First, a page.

HORSES AND CATTLE AND BEER. OH, MY. MIAMI-DADE’S THIRD ANNUAL AGRICULTURAL SHOW WAS AN EVENT FOR THE WHOLE FAMILY
BY RODOLFO ROMAN
SPECIAL TO THE MIAMI HERALD
As a young boy, Miami-Dade County Commissioner Javier D. Souto remembers exhibiting a cow and a horse at a cattle show in his native Cuba.
“These events are held all over the world,” said Souto, whose parents were involved in the farm industry.
Three years ago, Souto spearheaded a movement to bring an agricultural and cattle show to Miami-Dade with ay eye toward toward boosting the county’s economy. He called the effort “a different form of tourism,” adding: “People come from other counties and different parts of the country.”
Last weekend, Souto welcomed residents, visitors and public officials to the third annual Miami International Agriculture and Cattle Show at Ronald Reagan’s Equestrian Center in Tropical Park, 7900 SW 40th St.
“This puts us on the map,” Souto said.
Participants watched competition among breeders, horse shows, cattle herding and cutting exhibitions, tractors and equipment, petting zoos and a mechanical bull. There was also an auction for Brangus cattle, livestock and genetic material. Agriculture is the second largest industry in the county, bringing in $2.7 billion.
Wearing a cowboy hat, Pierre Triksson traveled from Broward with his daughter Evelina, 4, to attend their first cattle show.
“We came to see the horse riders,” said Triksson, who is from Sweden. “She is happy to pet them and to see her happy makes me happy.”
Aside from farm animals, the show featured demonstrations and showcased more than 40 vendors selling fruits, vegetables, tropical fish, western wear, arts and crafts and plants, such as orchids. The two-day affair attracted potential buyers from different parts of the nation and world — including breeders from Texas, Louisiana and all over Florida.
Fabio Romero Martinez flew in from Colombia for the show to learn about the industry.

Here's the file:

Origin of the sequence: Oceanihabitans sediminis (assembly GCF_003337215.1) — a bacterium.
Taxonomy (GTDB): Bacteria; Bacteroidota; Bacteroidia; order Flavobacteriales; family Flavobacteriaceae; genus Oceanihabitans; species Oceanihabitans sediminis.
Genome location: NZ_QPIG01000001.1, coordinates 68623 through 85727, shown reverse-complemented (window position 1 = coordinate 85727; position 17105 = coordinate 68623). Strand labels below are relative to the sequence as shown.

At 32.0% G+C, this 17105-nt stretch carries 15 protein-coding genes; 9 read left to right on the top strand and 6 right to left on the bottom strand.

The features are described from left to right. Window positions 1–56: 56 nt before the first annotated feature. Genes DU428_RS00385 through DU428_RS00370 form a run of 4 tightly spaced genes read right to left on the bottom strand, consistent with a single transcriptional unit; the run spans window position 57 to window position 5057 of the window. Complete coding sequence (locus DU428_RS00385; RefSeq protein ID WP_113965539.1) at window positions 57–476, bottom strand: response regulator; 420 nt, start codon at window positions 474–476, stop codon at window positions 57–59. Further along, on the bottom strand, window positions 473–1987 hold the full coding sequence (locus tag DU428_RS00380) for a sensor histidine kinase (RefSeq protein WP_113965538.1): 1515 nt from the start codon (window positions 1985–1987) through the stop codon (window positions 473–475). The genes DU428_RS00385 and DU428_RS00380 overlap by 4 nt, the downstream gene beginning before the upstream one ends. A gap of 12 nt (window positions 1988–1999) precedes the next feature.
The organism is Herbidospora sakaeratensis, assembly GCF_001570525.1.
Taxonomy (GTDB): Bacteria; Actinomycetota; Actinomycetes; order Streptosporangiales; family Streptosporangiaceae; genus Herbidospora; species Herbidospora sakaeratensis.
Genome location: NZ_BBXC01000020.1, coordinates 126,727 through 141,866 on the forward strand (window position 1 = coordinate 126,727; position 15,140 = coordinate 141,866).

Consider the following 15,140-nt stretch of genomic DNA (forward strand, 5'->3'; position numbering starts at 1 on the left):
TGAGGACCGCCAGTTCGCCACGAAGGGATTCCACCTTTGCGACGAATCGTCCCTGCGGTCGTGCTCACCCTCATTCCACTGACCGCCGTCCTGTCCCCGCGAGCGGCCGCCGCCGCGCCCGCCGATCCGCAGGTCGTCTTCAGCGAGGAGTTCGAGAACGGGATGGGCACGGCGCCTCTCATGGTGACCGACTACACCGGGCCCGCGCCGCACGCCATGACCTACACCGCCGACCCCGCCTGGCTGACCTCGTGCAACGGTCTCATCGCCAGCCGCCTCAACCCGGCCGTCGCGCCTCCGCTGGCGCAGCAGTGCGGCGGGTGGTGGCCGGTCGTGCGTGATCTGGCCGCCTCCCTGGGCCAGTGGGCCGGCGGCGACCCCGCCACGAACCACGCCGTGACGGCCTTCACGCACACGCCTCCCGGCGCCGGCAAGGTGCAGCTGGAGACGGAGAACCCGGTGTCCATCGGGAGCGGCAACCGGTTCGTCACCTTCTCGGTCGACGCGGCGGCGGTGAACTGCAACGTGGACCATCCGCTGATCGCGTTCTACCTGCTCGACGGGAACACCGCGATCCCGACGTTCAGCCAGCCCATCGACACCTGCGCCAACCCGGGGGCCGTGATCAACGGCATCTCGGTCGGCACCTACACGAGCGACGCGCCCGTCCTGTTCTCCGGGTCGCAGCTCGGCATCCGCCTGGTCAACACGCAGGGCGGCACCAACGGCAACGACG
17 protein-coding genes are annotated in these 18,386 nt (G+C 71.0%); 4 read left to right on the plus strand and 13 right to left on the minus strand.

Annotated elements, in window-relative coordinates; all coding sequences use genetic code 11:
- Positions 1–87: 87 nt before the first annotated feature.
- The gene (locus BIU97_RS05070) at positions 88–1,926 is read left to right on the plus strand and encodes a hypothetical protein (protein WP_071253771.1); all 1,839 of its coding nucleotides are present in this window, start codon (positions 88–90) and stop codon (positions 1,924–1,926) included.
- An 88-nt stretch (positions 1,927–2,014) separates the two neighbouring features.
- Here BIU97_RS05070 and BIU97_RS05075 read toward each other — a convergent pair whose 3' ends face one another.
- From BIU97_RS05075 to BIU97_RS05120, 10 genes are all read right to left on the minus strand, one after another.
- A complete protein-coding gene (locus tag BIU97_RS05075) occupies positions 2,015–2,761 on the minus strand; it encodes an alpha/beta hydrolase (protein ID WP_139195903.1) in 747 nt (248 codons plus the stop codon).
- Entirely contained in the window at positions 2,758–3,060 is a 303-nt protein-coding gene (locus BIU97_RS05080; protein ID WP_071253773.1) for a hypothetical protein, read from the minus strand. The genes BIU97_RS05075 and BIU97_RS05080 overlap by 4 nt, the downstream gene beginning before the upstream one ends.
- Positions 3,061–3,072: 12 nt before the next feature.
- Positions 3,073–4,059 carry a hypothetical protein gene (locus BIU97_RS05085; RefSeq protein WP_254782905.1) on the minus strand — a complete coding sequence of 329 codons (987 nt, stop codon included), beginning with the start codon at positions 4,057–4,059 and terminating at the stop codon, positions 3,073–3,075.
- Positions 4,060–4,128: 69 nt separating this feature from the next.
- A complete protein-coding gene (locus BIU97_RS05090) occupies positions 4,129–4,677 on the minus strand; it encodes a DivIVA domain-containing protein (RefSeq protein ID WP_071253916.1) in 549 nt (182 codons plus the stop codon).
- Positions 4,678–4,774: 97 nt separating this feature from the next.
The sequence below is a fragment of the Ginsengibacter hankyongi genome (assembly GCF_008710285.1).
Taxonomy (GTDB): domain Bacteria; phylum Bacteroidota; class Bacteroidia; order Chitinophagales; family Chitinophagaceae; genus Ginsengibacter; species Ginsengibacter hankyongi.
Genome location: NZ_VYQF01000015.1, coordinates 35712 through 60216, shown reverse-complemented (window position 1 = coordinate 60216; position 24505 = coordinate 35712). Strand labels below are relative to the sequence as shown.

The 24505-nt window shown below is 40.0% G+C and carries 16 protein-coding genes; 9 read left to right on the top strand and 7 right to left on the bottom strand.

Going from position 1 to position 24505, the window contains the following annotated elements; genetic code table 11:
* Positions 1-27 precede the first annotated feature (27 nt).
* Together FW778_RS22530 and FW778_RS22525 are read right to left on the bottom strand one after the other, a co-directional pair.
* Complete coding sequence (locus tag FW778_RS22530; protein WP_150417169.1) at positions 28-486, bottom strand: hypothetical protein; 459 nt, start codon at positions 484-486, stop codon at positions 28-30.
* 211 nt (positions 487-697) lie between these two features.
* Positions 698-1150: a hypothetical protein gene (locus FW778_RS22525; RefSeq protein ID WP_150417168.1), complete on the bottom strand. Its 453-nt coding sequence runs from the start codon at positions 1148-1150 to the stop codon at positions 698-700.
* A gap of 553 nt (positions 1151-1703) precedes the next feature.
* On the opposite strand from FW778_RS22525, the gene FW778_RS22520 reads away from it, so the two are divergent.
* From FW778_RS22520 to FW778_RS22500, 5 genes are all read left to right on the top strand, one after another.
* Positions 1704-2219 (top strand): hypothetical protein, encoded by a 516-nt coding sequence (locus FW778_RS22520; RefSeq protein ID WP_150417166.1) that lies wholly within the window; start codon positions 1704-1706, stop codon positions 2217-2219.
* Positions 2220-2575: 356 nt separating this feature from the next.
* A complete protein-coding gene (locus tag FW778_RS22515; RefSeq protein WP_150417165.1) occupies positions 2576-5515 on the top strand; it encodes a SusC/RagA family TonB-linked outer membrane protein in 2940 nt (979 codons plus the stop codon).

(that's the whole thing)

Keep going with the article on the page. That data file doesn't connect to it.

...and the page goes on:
“This is an opportunity for Colombia to get informed of advances in the United States cattle industry,” he said. “This could better the cattle industry in Latin America..”
Martinez said it is a great way to present his country’s cattle industry to Floridians, as well.
“We are also promoting the technology that’s advancing in Colombia and Brazil and other countries that the United States could use,” he said.
For Debbie Rivers of JR Farms in Glen St. Mary, located about 30 miles east of Jacksonville, the event is important. “It helps promote your business,” said Rivers, who brushed one of 12 animals on exhibit. “You can pass out your business card and then they can call you up for business.”
It was her second trip to the show.
The event also served as a fundraiser for the nonprofit South Florida Autism Charter School, which recently helped build a school providing tuition-free specialized education for children with autism in Hialeah.
“This helps give kids life, learning and behavioral skills they didn’t have,” said Robert Cambo, a founding member.
The organization hoped to raise $100,000. A collection was held throughout the event. Proceeds of some beverages also went to the nonprofit.
At the event, there was plenty of entertainment for families, such as live music, fair games, and the fan-favorite Andalusian horse dance and equestrian ballet.
Hialeah resident Jonathan Delgado stood next to the bleachers as he watched a horse show at the equestrian center.
“Not a lot of people get to see this stuff in Miami,” said Delgado.
As for Souto, the event is not only an economic boon for the area, but a gathering of the community.
“For family it’s a tremendous event,” he said.